Ann Coulter is a vicious and mean-spirited demagogue and I’m ashamed that I share more DNA with her than chimpanzees or bonobos. She represents the worst kind of reactionary partisanship and should be condemned by all quarters in the spirit of basic decency. That being said, however, I don’t believe a government should have any role in prohibiting her speech, regardless of how offensive it is. And it’s pretty offensive. Just after the Sept. 11 attacks Coulter wrote, “We should invade their countries, kill their leaders and convert them to Christianity.” This got her fired from the column she wrote at the conservative magazine The National Review. She later said that Muslims shouldn’t be allowed on airplanes but should take “flying carpets” instead. Now she’s stated these ugly and racist remarks directly to a 17-year-old Muslim student, Fatima Al-Dhaher, during Coulter’s recent visit to Western Ontario University:
“As a 17-year-old student of this university, Muslim, should I be converted to Christianity? Second of all, since I don’t have a magic carpet, what other modes do you suggest,” Al-Dhaher said to loud and sustained applause. . .
To shouts of “Answer the question,” Coulter finally replied “What mode of transportation? Take a camel.”
However, while all decent citizens should condemn these comments (as well as all racist, homophobic, sexist, and anti-semitic remarks) there are significant concerns when the state begins deciding which views should be voiced and which shouldn’t.
In a letter written by Francois Houle, Vice-President Academic and Provost at the University of Ottawa, Coulter was warned that she could be arrested if she wasn’t careful:
I would, however, like to inform you, or perhaps remind you, that our domestic laws, both provincial and federal, delineate freedom of expression (or “free speech”) in a manner that is somewhat different than the approach taken in the United States. I therefore encourage you to educate yourself, if need be, as to what is acceptable in Canada and to do so before your planned visit here.
You will realize that Canadian law puts reasonable limits on the freedom of expression. For example, promoting hatred against any identifiable group would not only be considered inappropriate, but could in fact lead to criminal charges. Outside of the criminal realm, Canadian defamation laws also limit freedom of expression and may differ somewhat from those to which you are accustomed. I therefore ask you, while you are a guest on our campus, to weigh your words with respect and civility in mind.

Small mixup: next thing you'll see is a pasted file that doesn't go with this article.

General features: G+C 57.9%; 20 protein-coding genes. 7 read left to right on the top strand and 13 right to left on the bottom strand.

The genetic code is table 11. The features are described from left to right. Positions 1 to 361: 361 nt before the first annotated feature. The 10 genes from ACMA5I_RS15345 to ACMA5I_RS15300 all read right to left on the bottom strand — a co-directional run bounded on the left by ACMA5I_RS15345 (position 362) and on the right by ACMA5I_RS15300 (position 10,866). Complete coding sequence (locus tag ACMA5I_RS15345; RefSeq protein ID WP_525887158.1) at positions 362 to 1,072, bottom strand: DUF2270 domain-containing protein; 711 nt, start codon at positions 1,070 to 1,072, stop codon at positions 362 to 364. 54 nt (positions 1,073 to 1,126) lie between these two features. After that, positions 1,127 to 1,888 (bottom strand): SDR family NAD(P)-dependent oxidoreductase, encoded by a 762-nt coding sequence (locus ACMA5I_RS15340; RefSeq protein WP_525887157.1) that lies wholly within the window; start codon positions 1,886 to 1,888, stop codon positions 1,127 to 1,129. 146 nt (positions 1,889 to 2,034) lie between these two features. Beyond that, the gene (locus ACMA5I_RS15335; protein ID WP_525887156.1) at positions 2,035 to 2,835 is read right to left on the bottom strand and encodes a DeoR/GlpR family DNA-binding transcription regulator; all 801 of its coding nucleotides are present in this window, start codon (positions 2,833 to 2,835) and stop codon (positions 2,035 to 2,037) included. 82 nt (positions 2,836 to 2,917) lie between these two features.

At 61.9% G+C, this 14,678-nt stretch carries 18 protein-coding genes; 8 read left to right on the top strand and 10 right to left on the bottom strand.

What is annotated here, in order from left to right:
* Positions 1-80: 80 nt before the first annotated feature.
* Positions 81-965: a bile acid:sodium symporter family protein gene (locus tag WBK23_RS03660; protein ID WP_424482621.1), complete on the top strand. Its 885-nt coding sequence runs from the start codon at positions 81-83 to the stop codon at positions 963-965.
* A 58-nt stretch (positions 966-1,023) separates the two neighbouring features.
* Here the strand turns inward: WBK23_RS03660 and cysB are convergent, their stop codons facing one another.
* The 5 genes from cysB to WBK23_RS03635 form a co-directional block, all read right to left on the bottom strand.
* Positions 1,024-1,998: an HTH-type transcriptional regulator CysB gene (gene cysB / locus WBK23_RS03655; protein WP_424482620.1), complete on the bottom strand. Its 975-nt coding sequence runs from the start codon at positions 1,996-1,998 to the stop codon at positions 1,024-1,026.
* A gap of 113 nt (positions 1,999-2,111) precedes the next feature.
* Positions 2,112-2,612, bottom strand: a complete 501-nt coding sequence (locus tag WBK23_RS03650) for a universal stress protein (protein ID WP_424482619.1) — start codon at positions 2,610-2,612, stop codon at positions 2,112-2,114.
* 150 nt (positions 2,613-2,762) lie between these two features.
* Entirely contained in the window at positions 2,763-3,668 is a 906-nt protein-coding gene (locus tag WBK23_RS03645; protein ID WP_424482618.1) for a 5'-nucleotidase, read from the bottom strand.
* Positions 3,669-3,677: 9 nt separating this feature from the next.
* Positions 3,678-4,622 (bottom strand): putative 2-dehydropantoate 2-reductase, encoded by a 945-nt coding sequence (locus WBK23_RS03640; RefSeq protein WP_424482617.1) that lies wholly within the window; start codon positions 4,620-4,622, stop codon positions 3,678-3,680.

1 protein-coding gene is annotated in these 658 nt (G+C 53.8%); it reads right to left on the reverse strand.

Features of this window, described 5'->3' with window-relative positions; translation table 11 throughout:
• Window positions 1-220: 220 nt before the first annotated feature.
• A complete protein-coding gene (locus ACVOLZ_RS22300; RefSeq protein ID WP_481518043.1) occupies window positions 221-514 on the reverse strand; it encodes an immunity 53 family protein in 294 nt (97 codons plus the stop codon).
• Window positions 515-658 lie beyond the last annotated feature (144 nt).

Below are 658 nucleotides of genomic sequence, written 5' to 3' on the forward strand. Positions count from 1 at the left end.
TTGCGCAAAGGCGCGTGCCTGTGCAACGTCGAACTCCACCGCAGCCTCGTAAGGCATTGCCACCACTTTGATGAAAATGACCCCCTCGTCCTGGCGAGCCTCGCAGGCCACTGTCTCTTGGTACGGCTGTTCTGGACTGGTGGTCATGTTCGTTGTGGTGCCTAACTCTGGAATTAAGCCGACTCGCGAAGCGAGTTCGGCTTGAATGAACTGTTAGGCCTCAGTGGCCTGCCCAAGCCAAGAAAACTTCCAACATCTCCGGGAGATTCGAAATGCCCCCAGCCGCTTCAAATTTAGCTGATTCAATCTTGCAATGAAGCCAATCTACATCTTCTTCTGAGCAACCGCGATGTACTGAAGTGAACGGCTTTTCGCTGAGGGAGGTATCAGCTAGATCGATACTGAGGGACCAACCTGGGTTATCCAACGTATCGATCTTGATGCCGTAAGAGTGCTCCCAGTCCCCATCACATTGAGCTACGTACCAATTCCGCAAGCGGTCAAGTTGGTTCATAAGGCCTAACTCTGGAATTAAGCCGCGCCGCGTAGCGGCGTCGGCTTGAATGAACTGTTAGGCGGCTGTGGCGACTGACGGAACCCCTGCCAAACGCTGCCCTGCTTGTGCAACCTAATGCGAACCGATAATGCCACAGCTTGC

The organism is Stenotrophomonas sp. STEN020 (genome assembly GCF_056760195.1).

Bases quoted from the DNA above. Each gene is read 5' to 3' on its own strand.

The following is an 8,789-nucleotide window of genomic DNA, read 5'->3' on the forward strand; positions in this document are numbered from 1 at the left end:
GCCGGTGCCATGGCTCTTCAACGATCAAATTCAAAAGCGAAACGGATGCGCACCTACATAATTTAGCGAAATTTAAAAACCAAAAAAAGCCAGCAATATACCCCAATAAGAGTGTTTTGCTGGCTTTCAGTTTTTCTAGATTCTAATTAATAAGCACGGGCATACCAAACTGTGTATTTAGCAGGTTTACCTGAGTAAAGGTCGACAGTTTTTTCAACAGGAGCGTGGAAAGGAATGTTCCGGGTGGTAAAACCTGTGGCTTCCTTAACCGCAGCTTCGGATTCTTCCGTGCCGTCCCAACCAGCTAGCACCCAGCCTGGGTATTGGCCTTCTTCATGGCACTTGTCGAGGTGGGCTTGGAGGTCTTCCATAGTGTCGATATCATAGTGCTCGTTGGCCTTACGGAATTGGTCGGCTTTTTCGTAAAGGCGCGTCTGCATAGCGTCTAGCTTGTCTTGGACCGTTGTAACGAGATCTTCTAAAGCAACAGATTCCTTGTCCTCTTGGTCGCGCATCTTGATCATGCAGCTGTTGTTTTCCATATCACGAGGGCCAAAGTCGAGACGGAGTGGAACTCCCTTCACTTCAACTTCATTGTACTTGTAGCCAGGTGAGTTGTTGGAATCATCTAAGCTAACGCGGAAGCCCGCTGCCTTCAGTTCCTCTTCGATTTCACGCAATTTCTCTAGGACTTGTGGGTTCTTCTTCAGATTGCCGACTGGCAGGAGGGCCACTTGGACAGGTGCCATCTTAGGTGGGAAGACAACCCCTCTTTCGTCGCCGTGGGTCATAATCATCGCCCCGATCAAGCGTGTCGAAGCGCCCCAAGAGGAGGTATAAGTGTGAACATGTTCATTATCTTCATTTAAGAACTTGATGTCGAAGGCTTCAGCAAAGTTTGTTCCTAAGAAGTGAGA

This can only be constituted as a threat. While Provost Houle is welcome to disagree with Coulter’s views, what this letter represents is an abuse of authority. I’m not alone in these concerns. Constitutional lawyer and author Glenn Greenwald as well as reknowned dissident Noam Chomsky have likewise aired their concerns on this point. At his blog Greenwald writes:
For as long as I’ll live, I’ll never understand how people want to vest in the Government the power to criminalize particular viewpoints it dislikes, will never understand the view that it’s better to try to suppress adverse beliefs than to air them, and will especially never understand people’s failure to realize that endorsing this power will, one day, very likely result in their own views being criminalized when their political enemies (rather than allies) are empowered. Who would ever want to empower officious technocrats to issue warnings along the lines of: be forewarned: if you express certain political views, you may be committing a crime; guide and restrict yourself accordingly?
Any effort to criminalize speech is effectively criminalizing dissent. At one time it was illegal to speak publicly about birth control (Emma Goldman was arrested more than a dozen times for giving speeches on the topic), women were arrested for picketing the White House demanding white women’s suffrage, and police officers have beaten African-American and white protesters for riding buses together across state lines. Criminalizing free speech most often works to the detriment of marginalized groups and is in the benefit of the powerful. During the Olympics it was illegal for Canadians to express their disagreement with their government by holding signs denigrating the Olympic symbol, even if those signs were inside their home. Once the state gets involved in legislating opinions we are in slippery slope territory.
Coulter is a shock jock and a mere flash in the pan of our public discourse. She will be forgotten about and the world will be better for it. But we should be careful about the desire to criminalize views that we disagree with, because those remain long after the person they were meant to protect us from. This, of course, says nothing about the rights of others to protest forums where those views are being voiced. This is precisely what student groups did at the University of Ottawa. Their protest was vocal but peaceful. In the end Coulter’s bodyguard decided it was “unsafe” for her and the event was cancelled. The students shut down the forum, as did students in North Carolina last year when the vitriolic Tom Tancredo was scheduled to speak. Good for them. They just need to realize, of course, that others have the same rights they do and conservative groups are taking notes on their tactics.